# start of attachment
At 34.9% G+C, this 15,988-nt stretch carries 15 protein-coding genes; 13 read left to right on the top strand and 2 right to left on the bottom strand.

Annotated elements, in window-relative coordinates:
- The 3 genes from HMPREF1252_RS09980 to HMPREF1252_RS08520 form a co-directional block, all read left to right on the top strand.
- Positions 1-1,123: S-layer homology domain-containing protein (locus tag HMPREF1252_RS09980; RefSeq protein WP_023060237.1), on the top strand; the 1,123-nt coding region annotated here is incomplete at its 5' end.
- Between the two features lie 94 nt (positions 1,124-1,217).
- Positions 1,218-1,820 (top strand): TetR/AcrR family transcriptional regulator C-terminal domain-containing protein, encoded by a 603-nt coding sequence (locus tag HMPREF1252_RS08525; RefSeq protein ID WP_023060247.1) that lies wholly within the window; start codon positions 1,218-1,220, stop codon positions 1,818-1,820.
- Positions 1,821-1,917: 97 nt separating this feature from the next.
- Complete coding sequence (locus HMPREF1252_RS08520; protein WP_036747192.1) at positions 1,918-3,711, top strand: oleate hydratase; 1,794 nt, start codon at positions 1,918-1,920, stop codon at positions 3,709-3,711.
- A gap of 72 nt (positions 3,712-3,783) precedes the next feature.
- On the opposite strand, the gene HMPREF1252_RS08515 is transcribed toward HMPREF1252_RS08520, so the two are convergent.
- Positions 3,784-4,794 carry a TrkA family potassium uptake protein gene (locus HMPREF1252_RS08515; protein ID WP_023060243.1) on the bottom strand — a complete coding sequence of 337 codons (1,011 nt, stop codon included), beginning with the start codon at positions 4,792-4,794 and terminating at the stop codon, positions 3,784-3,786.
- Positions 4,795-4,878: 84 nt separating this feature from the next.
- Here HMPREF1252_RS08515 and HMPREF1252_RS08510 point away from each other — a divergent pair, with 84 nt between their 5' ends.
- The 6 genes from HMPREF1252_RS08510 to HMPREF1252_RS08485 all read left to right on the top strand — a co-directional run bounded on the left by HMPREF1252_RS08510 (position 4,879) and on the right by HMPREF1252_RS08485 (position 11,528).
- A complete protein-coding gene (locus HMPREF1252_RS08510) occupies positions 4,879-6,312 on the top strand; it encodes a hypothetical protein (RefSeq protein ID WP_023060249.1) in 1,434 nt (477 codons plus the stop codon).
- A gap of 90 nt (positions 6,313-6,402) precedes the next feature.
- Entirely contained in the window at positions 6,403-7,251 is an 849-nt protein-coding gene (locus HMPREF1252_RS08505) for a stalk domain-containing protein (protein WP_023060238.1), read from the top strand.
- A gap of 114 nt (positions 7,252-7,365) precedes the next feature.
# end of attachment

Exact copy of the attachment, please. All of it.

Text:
At 34.9% G+C, this 15,988-nt stretch carries 15 protein-coding genes; 13 read left to right on the top strand and 2 right to left on the bottom strand.

Annotated elements, in window-relative coordinates:
- The 3 genes from HMPREF1252_RS09980 to HMPREF1252_RS08520 form a co-directional block, all read left to right on the top strand.
- Positions 1-1,123: S-layer homology domain-containing protein (locus tag HMPREF1252_RS09980; RefSeq protein WP_023060237.1), on the top strand; the 1,123-nt coding region annotated here is incomplete at its 5' end.
- Between the two features lie 94 nt (positions 1,124-1,217).
- Positions 1,218-1,820 (top strand): TetR/AcrR family transcriptional regulator C-terminal domain-containing protein, encoded by a 603-nt coding sequence (locus tag HMPREF1252_RS08525; RefSeq protein ID WP_023060247.1) that lies wholly within the window; start codon positions 1,218-1,220, stop codon positions 1,818-1,820.
- Positions 1,821-1,917: 97 nt separating this feature from the next.
- Complete coding sequence (locus HMPREF1252_RS08520; protein WP_036747192.1) at positions 1,918-3,711, top strand: oleate hydratase; 1,794 nt, start codon at positions 1,918-1,920, stop codon at positions 3,709-3,711.
- A gap of 72 nt (positions 3,712-3,783) precedes the next feature.
- On the opposite strand, the gene HMPREF1252_RS08515 is transcribed toward HMPREF1252_RS08520, so the two are convergent.
- Positions 3,784-4,794 carry a TrkA family potassium uptake protein gene (locus HMPREF1252_RS08515; protein ID WP_023060243.1) on the bottom strand — a complete coding sequence of 337 codons (1,011 nt, stop codon included), beginning with the start codon at positions 4,792-4,794 and terminating at the stop codon, positions 3,784-3,786.
- Positions 4,795-4,878: 84 nt separating this feature from the next.
- Here HMPREF1252_RS08515 and HMPREF1252_RS08510 point away from each other — a divergent pair, with 84 nt between their 5' ends.
- The 6 genes from HMPREF1252_RS08510 to HMPREF1252_RS08485 all read left to right on the top strand — a co-directional run bounded on the left by HMPREF1252_RS08510 (position 4,879) and on the right by HMPREF1252_RS08485 (position 11,528).
- A complete protein-coding gene (locus HMPREF1252_RS08510) occupies positions 4,879-6,312 on the top strand; it encodes a hypothetical protein (RefSeq protein ID WP_023060249.1) in 1,434 nt (477 codons plus the stop codon).
- A gap of 90 nt (positions 6,313-6,402) precedes the next feature.
- Entirely contained in the window at positions 6,403-7,251 is an 849-nt protein-coding gene (locus HMPREF1252_RS08505) for a stalk domain-containing protein (protein WP_023060238.1), read from the top strand.
- A gap of 114 nt (positions 7,252-7,365) precedes the next feature.